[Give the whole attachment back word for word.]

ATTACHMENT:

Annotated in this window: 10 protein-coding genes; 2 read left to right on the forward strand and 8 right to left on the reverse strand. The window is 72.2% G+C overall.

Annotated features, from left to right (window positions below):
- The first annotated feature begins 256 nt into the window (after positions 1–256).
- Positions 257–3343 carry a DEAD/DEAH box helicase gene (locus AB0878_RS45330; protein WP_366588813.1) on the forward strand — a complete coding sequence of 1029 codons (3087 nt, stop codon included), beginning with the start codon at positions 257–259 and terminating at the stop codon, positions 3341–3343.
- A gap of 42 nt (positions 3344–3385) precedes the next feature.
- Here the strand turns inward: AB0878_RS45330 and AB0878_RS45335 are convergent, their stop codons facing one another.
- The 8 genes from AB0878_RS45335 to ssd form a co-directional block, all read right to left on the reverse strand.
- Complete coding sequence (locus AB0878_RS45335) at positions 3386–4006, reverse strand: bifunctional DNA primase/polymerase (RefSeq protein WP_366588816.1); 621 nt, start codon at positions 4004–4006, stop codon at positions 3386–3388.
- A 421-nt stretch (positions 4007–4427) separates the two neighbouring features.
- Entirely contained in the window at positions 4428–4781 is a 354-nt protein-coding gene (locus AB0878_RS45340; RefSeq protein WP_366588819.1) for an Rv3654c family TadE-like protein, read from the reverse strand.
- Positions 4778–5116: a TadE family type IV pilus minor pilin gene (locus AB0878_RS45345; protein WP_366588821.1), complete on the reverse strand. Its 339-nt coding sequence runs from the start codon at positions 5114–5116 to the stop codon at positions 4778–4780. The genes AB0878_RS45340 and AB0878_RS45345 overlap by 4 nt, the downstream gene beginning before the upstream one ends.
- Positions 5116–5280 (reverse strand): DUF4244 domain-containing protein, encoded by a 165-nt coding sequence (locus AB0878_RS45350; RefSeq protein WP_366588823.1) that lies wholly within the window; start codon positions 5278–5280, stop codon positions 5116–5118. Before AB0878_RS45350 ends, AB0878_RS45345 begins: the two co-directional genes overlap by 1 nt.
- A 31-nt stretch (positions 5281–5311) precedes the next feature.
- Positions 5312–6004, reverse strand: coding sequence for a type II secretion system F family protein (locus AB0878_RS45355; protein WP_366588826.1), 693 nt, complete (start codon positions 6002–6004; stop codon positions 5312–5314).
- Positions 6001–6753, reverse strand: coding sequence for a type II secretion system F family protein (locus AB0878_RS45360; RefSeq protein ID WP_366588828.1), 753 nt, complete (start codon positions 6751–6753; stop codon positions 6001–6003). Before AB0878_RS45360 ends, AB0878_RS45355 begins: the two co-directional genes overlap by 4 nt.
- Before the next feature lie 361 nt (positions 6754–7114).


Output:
Annotated in this window: 10 protein-coding genes; 2 read left to right on the forward strand and 8 right to left on the reverse strand. The window is 72.2% G+C overall.

Annotated features, from left to right (window positions below):
- The first annotated feature begins 256 nt into the window (after positions 1–256).
- Positions 257–3343 carry a DEAD/DEAH box helicase gene (locus AB0878_RS45330; protein WP_366588813.1) on the forward strand — a complete coding sequence of 1029 codons (3087 nt, stop codon included), beginning with the start codon at positions 257–259 and terminating at the stop codon, positions 3341–3343.
- A gap of 42 nt (positions 3344–3385) precedes the next feature.
- Here the strand turns inward: AB0878_RS45330 and AB0878_RS45335 are convergent, their stop codons facing one another.
- The 8 genes from AB0878_RS45335 to ssd form a co-directional block, all read right to left on the reverse strand.
- Complete coding sequence (locus AB0878_RS45335) at positions 3386–4006, reverse strand: bifunctional DNA primase/polymerase (RefSeq protein WP_366588816.1); 621 nt, start codon at positions 4004–4006, stop codon at positions 3386–3388.
- A 421-nt stretch (positions 4007–4427) separates the two neighbouring features.
- Entirely contained in the window at positions 4428–4781 is a 354-nt protein-coding gene (locus AB0878_RS45340; RefSeq protein WP_366588819.1) for an Rv3654c family TadE-like protein, read from the reverse strand.
- Positions 4778–5116: a TadE family type IV pilus minor pilin gene (locus AB0878_RS45345; protein WP_366588821.1), complete on the reverse strand. Its 339-nt coding sequence runs from the start codon at positions 5114–5116 to the stop codon at positions 4778–4780. The genes AB0878_RS45340 and AB0878_RS45345 overlap by 4 nt, the downstream gene beginning before the upstream one ends.
- Positions 5116–5280 (reverse strand): DUF4244 domain-containing protein, encoded by a 165-nt coding sequence (locus AB0878_RS45350; RefSeq protein WP_366588823.1) that lies wholly within the window; start codon positions 5278–5280, stop codon positions 5116–5118. Before AB0878_RS45350 ends, AB0878_RS45345 begins: the two co-directional genes overlap by 1 nt.
- A 31-nt stretch (positions 5281–5311) precedes the next feature.
- Positions 5312–6004, reverse strand: coding sequence for a type II secretion system F family protein (locus AB0878_RS45355; protein WP_366588826.1), 693 nt, complete (start codon positions 6002–6004; stop codon positions 5312–5314).
- Positions 6001–6753, reverse strand: coding sequence for a type II secretion system F family protein (locus AB0878_RS45360; RefSeq protein ID WP_366588828.1), 753 nt, complete (start codon positions 6751–6753; stop codon positions 6001–6003). Before AB0878_RS45360 ends, AB0878_RS45355 begins: the two co-directional genes overlap by 4 nt.
- Before the next feature lie 361 nt (positions 6754–7114).